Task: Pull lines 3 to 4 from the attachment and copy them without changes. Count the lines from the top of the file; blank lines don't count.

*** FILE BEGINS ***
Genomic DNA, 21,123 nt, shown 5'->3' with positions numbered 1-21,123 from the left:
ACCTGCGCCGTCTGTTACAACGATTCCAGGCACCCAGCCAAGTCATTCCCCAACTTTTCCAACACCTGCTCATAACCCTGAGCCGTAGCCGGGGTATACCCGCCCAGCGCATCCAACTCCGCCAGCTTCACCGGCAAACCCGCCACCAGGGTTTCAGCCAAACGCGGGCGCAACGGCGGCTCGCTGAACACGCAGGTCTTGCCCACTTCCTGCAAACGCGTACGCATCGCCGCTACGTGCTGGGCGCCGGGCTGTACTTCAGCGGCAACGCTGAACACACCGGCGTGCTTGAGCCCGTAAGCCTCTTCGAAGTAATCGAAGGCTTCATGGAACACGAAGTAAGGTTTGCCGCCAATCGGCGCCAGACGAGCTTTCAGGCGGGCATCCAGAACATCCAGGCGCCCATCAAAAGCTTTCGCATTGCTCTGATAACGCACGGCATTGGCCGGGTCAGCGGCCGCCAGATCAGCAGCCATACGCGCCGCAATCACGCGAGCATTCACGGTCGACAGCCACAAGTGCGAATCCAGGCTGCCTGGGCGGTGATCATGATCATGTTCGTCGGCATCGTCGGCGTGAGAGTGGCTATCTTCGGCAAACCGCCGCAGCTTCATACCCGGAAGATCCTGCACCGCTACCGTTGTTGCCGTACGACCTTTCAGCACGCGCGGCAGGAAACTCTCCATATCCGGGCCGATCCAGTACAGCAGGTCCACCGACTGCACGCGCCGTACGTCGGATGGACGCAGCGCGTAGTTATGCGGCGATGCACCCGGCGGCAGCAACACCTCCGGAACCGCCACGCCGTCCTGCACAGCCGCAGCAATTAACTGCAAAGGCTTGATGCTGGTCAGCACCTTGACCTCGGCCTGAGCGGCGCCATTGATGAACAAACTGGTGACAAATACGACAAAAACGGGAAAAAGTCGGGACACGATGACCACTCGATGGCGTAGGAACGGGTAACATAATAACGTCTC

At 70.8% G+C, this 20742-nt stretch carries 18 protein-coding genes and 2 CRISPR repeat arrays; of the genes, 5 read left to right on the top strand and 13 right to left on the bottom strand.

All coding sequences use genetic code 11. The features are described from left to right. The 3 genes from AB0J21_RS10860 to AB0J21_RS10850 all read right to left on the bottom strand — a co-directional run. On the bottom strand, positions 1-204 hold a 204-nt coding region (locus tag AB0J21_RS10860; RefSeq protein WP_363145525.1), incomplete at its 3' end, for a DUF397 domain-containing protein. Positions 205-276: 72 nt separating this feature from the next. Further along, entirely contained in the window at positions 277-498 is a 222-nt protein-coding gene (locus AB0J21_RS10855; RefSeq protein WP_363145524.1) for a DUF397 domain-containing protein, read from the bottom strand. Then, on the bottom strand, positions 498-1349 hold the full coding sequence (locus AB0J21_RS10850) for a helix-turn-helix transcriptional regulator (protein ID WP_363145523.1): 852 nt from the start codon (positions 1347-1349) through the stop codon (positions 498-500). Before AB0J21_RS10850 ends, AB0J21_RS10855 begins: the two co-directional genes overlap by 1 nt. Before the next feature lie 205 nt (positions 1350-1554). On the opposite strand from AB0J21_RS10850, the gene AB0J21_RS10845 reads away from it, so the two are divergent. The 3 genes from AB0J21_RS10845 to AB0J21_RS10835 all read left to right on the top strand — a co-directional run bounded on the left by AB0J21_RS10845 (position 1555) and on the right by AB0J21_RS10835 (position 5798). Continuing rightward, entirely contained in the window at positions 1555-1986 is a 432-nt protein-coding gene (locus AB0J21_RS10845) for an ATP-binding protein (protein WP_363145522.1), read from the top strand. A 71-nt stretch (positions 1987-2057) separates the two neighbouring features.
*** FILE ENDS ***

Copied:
At 70.8% G+C, this 20742-nt stretch carries 18 protein-coding genes and 2 CRISPR repeat arrays; of the genes, 5 read left to right on the top strand and 13 right to left on the bottom strand.

All coding sequences use genetic code 11. The features are described from left to right. The 3 genes from AB0J21_RS10860 to AB0J21_RS10850 all read right to left on the bottom strand — a co-directional run. On the bottom strand, positions 1-204 hold a 204-nt coding region (locus tag AB0J21_RS10860; RefSeq protein WP_363145525.1), incomplete at its 3' end, for a DUF397 domain-containing protein. Positions 205-276: 72 nt separating this feature from the next. Further along, entirely contained in the window at positions 277-498 is a 222-nt protein-coding gene (locus AB0J21_RS10855; RefSeq protein WP_363145524.1) for a DUF397 domain-containing protein, read from the bottom strand. Then, on the bottom strand, positions 498-1349 hold the full coding sequence (locus AB0J21_RS10850) for a helix-turn-helix transcriptional regulator (protein ID WP_363145523.1): 852 nt from the start codon (positions 1347-1349) through the stop codon (positions 498-500). Before AB0J21_RS10850 ends, AB0J21_RS10855 begins: the two co-directional genes overlap by 1 nt. Before the next feature lie 205 nt (positions 1350-1554). On the opposite strand from AB0J21_RS10850, the gene AB0J21_RS10845 reads away from it, so the two are divergent. The 3 genes from AB0J21_RS10845 to AB0J21_RS10835 all read left to right on the top strand — a co-directional run bounded on the left by AB0J21_RS10845 (position 1555) and on the right by AB0J21_RS10835 (position 5798). Continuing rightward, entirely contained in the window at positions 1555-1986 is a 432-nt protein-coding gene (locus AB0J21_RS10845) for an ATP-binding protein (protein WP_363145522.1), read from the top strand. A 71-nt stretch (positions 1987-2057) separates the two neighbouring features.